Turn Raspberry PI3 into WI-FI router with HOSTAPD

Following this tutorial you’ll be able to configure your RaspBerryPi model 3 to accept incoming connections using its built-it WiFi antenna and to forward the requests to the Ethernet port.


  • 1x RaspBerryPi model 3 (earlier versions will not work unless you have a WiFi dongle. In that case, just follow this Adafruit tutorial)
  • 1x Ethernet cable
  • Ethernet access


My current ISP provided me with an old, locked WiFi router that is only capable to broadcast 20mb/s, which is not great for my nominal 100mb/s connection. Furthermore, it messes up my home devices assigning them to different subnets (and sometimes, it mixes local devices with ipv4 and ipv6). Using a Chromecast or a simple Plex server is therefore becoming a bit of an hassle and I thought for a moment that I needed a new WiFi router. Then I realised that most WiFi routers are basically tiny Linux computers with firmware sugar on top of them: so why not turning my RPI into a more useful WiFi router? Please note that this project is basically a proof of concept: the on-board WiFi antenna hasn’t a great range and the top-speed goes barely over 30mb/s. However, seen that this method works, I’ll try to run it with a powerful WiFi USB dongle with AP support to see if the PI can be converted to a more serious 300mb/s router.

Also, this tutorial is a slight modification from this Adafruit tutorial that is meant for RaspBerryPi < v3 and requires a WiFi dongle.

Let’s get on with it, shall we?

Initial checks

Once logged in to your Pi (via Terminal, on another computer), check that everything is setup:

Generally, eth0 is the ethernet connection and wlan0 the WiFi connection. If both are there, we’re good to go.

Software setup

We’ll install and configure 2 programs:

  • hostapd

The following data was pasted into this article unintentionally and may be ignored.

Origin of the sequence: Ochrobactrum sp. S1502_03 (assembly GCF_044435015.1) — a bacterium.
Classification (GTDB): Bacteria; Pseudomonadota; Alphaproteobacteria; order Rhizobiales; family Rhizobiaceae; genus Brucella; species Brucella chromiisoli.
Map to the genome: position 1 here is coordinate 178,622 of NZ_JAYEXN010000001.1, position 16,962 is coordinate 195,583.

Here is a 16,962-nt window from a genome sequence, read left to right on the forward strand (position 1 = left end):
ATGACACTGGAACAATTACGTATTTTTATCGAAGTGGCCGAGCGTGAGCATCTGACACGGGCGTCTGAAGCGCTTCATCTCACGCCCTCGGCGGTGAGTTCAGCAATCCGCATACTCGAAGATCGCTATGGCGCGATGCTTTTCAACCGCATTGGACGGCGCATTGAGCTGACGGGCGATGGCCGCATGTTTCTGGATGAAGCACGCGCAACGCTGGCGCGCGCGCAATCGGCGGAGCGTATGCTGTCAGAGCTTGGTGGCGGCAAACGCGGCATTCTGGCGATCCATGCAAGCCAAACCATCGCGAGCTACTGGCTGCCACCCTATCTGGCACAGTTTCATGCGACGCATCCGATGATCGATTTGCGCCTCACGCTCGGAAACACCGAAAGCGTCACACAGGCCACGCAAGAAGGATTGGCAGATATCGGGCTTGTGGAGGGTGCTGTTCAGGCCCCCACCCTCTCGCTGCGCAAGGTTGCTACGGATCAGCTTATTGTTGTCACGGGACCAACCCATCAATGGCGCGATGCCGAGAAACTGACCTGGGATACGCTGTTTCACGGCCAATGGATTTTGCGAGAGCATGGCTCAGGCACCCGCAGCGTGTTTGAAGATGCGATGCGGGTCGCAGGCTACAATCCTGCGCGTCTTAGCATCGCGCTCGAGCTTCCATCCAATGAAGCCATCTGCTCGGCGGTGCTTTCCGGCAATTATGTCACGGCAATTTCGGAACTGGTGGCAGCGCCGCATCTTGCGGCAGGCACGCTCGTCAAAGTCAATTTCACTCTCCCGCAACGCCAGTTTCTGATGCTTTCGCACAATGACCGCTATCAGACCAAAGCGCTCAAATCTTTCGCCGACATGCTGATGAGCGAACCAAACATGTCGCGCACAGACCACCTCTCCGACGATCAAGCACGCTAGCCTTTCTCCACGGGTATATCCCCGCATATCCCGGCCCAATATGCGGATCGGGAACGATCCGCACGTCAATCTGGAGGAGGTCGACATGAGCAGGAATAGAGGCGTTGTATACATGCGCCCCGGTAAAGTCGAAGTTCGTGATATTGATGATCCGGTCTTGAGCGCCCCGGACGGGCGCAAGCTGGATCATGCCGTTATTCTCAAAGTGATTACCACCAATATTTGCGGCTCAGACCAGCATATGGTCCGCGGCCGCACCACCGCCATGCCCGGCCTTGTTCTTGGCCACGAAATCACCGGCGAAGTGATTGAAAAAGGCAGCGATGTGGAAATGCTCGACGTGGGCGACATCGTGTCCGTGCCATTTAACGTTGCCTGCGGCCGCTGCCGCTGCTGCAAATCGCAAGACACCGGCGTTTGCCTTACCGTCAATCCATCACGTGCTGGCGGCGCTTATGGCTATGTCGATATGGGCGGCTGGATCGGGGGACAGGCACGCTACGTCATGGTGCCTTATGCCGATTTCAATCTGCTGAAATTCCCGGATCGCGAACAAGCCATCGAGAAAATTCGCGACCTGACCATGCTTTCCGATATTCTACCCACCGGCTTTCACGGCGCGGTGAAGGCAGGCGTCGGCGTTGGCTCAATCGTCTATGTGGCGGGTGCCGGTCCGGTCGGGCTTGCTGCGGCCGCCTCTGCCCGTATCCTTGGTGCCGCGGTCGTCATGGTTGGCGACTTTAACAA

• isc-dhcp-server

DHCP server

Now, with this configuration we are assigning the subnet192.168.42.10–50(40 devices in total) and we are configuring our WiFi local IP address to be While we’re at it, we’re assigning Google’s public DNS:,

Next, let’s specify on what interface should the DHCP server servce DHCP requests (wlan0 in this case):

Let’s setup wlan0 for static IP:


Some tutorials requires you to set a driver ID. If you need to do that, in order to check what is your current driver ID, run:

…but even though my driver ID reads brcmfmac_sdio, if I put it into the hostapd.conf file I still got an error, but commenting out does the trick.

We aren’t quite done yet, because we also need to tell hostapd where to look for the config file when it starts up on boot. Open up the default configuration file with sudo nano /etc/default/hostapd and find the line #DAEMON_CONF="" and replace it with DAEMON_CONF="/etc/hostapd/hostapd.conf".

Next, let’s configure the network address translation:

Let’s test our access point by running:

You should now be able to see your pi WiFi, connect to it and access internet to it. As a quick comparison, streaming 4k videos will consume about 10% of the pi CPU so… use it accordingly.

As a bonus, if you want to check what’s happening on your WiFi hotspot, check the log file:

If you really feel naughty, (or if you want to prevent naughty behaviour from your connected devices…) let me know in the comments below if you’re interested in a tutorial on how to configure a honeypot with your pi.

This post is also available in: Italian

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